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Khalifa Haftar (second right) was seen arriving in Berlin on Saturday

Turkish President Recep Tayyip Erdogan used this threat to warn European allies of what he viewed as the danger of not backing the Tripoli government.

He said the European Union’s failure to adequately support Prime Minister al Sarraj would be “a betrayal of its own core values, including democracy and human rights”.

“Europe will encounter a fresh set of problems and threats if Libya’s legitimate government were to fall,” President Erdogan wrote in an article for the Politico website.

“Terrorist organisations such as ISIS and al Qaeda, which suffered a military defeat in Syria and Iraq, will find a fertile ground to get back on their feet.”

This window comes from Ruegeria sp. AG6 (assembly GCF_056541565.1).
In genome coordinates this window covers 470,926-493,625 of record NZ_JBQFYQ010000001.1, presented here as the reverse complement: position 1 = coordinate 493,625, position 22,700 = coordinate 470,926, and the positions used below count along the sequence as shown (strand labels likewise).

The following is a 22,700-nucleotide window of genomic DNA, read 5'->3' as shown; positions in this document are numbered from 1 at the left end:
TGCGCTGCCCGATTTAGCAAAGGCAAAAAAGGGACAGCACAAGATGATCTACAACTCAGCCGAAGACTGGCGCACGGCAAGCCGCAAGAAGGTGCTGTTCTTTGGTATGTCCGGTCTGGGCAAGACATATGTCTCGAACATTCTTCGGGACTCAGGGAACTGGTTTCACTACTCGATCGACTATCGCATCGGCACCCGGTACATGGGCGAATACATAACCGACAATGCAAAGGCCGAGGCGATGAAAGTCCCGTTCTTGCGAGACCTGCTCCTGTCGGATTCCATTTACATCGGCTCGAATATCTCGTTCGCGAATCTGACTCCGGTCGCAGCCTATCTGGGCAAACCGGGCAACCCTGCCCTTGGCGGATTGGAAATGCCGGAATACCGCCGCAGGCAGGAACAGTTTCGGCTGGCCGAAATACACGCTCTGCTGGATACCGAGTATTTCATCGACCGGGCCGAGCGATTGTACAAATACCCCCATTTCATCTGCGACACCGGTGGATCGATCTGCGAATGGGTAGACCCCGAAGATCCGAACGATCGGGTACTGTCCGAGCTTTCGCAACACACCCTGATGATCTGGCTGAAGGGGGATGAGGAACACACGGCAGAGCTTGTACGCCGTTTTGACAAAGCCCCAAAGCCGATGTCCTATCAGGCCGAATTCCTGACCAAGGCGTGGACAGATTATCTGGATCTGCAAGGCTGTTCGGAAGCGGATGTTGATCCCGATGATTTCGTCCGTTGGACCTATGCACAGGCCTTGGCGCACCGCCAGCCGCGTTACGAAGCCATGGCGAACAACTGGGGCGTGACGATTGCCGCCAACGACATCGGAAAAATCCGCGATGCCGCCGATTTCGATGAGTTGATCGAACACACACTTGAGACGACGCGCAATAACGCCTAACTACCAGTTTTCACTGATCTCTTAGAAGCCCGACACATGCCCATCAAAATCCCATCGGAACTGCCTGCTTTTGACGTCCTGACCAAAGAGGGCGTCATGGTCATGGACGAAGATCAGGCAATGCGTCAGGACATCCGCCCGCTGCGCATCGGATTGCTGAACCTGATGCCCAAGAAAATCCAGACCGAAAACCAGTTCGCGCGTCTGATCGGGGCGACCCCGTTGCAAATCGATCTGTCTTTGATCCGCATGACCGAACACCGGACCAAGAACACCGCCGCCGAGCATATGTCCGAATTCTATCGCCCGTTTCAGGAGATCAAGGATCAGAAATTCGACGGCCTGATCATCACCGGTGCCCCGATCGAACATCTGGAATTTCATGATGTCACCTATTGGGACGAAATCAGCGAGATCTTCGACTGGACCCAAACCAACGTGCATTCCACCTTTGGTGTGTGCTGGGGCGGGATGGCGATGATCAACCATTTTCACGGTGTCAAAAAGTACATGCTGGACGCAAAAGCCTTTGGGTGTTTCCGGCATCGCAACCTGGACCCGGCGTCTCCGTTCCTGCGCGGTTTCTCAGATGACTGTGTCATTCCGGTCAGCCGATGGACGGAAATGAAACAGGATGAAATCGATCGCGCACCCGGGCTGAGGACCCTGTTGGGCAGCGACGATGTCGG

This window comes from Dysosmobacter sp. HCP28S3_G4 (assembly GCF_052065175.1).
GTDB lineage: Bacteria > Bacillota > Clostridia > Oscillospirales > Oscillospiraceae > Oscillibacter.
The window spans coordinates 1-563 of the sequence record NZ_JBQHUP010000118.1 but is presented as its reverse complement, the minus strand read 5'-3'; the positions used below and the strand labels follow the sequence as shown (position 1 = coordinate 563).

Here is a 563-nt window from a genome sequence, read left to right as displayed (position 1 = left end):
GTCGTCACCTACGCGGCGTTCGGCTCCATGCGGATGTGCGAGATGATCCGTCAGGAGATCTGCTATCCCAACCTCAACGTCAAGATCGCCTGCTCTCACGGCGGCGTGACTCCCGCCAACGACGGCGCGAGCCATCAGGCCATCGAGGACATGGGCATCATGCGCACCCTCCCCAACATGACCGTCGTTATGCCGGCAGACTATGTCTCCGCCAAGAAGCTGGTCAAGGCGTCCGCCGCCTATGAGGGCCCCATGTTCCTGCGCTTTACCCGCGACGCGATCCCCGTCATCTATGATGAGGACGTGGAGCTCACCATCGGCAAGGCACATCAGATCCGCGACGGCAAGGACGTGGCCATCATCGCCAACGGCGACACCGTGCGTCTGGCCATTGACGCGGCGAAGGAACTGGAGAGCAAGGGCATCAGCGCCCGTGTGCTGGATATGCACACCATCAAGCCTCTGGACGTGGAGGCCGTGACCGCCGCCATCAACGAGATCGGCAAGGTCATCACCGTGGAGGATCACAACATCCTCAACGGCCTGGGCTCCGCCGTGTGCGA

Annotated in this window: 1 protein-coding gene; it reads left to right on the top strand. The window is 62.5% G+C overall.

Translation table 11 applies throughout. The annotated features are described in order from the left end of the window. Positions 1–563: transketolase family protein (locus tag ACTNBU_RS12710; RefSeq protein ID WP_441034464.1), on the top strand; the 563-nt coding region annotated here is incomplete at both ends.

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April 2019 – Libya: On the frontline

In a joint initiative, Turkey and Russia have brokered a ceasefire but Mr Haftar walked away from talks in Moscow this week aimed at finalising the truce agreement.

A furious President Erdogan has accused him of fleeing and said he would “teach (him) a lesson” if he resumed fighting.

World powers are trying to mediate a lasting ceasefire at the international conference in Berlin, which President Erdogan will attend. Other leaders present include President Emmanuel Macron of France.

Libyan protesters shout slogans during a demonstration against the Turkish parliament's decision to send Turkish forces to Libya, in Benghazi, Libya  January 3, 2020. REUTERS/Esam Omran Al-Fetori
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There were protests in Libya this month over the decision to send in Turkish forces